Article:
Tristan Havelick


A Library for Making List Webpages "Readable"

Posted a day ago - 2 minute read

This started as a README for a potential open source project. I decided to make a a blog post to maybe get some feedback or suggestions.


Just an idea at this point.


There are "readability" libraries such as:

These take a webpage containing an article and strip out all the navigation and ads. Most of these work great for pages that are articles and some, like Mozilla's do a pretty good job of identifying when a page is NOT an article. However, there isn't much these libraries can currently do with pages that are lists of articles like:

Here, I'm considering making a library that strips out extraneous side navigation/ads/other junk from web pages like these, and either returning a list of article URLs or a very simple page with article links in a bulleted list.

By combining this with a standard readability algorithm/library, one could create a simple and/or text-only view of a website than what is typically rendered by text browsers like w3m and lynx.

A browser built using this could sit in a missing place in the continuum of browser complexity:

Offpunk < THIS THING < w3m/lynx/elinks < visurf/netsurf/surf < qutebrowser/chrome/firefox

Possible Algorithm

  1. Start with a given HTTP/S URL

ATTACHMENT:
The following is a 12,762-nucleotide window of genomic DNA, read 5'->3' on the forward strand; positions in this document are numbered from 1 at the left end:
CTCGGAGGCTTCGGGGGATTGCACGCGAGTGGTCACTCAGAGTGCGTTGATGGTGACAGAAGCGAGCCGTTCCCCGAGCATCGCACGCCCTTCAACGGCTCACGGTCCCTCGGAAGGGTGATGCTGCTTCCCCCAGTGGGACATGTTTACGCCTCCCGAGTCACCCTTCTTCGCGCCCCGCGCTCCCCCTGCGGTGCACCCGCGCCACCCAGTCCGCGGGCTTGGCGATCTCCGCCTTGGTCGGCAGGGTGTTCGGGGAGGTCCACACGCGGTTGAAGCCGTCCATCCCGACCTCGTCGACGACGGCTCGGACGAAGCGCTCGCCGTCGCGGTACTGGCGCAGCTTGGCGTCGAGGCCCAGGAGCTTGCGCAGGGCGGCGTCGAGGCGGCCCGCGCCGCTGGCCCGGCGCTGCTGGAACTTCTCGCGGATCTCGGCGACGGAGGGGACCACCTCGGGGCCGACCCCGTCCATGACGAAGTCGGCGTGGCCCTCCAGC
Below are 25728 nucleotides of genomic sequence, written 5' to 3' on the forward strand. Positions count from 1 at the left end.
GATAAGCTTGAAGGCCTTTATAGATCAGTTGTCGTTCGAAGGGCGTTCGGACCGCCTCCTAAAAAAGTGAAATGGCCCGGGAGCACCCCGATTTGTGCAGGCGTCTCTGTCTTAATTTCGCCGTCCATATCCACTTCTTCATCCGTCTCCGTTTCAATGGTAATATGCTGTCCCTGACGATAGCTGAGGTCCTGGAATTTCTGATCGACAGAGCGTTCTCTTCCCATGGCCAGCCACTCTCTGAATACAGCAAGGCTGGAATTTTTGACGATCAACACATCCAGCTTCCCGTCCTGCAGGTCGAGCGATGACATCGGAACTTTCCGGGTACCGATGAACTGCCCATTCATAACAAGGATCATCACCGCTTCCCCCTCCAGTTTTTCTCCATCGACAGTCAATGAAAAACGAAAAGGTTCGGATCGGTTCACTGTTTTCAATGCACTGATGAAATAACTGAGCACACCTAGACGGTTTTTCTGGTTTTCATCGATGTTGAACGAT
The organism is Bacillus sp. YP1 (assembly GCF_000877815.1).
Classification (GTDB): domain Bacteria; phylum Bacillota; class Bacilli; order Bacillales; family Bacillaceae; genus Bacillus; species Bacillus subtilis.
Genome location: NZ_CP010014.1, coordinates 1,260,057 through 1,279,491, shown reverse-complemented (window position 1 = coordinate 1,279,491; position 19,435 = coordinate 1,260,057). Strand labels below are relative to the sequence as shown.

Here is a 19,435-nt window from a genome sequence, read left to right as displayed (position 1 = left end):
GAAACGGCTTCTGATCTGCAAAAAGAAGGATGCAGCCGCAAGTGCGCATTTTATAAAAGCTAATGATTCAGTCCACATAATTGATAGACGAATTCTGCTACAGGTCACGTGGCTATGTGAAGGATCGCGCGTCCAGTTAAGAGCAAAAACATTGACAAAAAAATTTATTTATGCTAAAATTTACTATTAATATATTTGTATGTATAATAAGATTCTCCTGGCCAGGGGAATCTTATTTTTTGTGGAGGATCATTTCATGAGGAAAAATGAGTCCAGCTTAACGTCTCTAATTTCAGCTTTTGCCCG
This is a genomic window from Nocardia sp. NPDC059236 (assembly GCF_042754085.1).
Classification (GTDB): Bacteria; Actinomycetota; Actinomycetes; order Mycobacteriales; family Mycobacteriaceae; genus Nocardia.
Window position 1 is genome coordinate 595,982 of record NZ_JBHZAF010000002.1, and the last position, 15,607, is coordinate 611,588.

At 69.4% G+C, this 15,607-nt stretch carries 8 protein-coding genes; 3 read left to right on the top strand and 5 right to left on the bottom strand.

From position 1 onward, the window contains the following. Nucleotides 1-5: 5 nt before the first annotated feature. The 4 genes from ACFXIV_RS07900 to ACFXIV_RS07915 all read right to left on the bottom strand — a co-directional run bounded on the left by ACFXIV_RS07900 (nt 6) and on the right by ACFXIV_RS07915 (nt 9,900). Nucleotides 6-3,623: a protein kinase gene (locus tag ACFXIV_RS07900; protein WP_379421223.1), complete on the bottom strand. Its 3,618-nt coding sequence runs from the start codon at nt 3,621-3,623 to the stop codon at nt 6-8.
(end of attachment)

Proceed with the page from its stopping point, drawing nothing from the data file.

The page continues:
2. retrieve that page
  3. Parse the page and get a list of all the links on that page
  4. Remove any links that are to domains other than the one from the original link
  5. Retrieve a few, say 10,maybe random links from the remaining of the list
  6. Get a similar list of links for each of those pages
  7. Get a list of the links that are common across all of the retrieved pages. It is a reasonable assumption that these would we be navigational links.
  8. Finally, we'd return to the list of links from the original page, and remove the links we've determined are navigational
  9. At this point, we're left with links only to unique content pages!


  • If a website makes heavy use of cross linking in articles, those articles may be unfairly excluded from the final list of articles
  • For some sites, this would be redundant with RSS/Atom feeds a be of lower quality
  • This probably wouldn't work (out of the box) for sites that rely on client-side JavaScript to render content.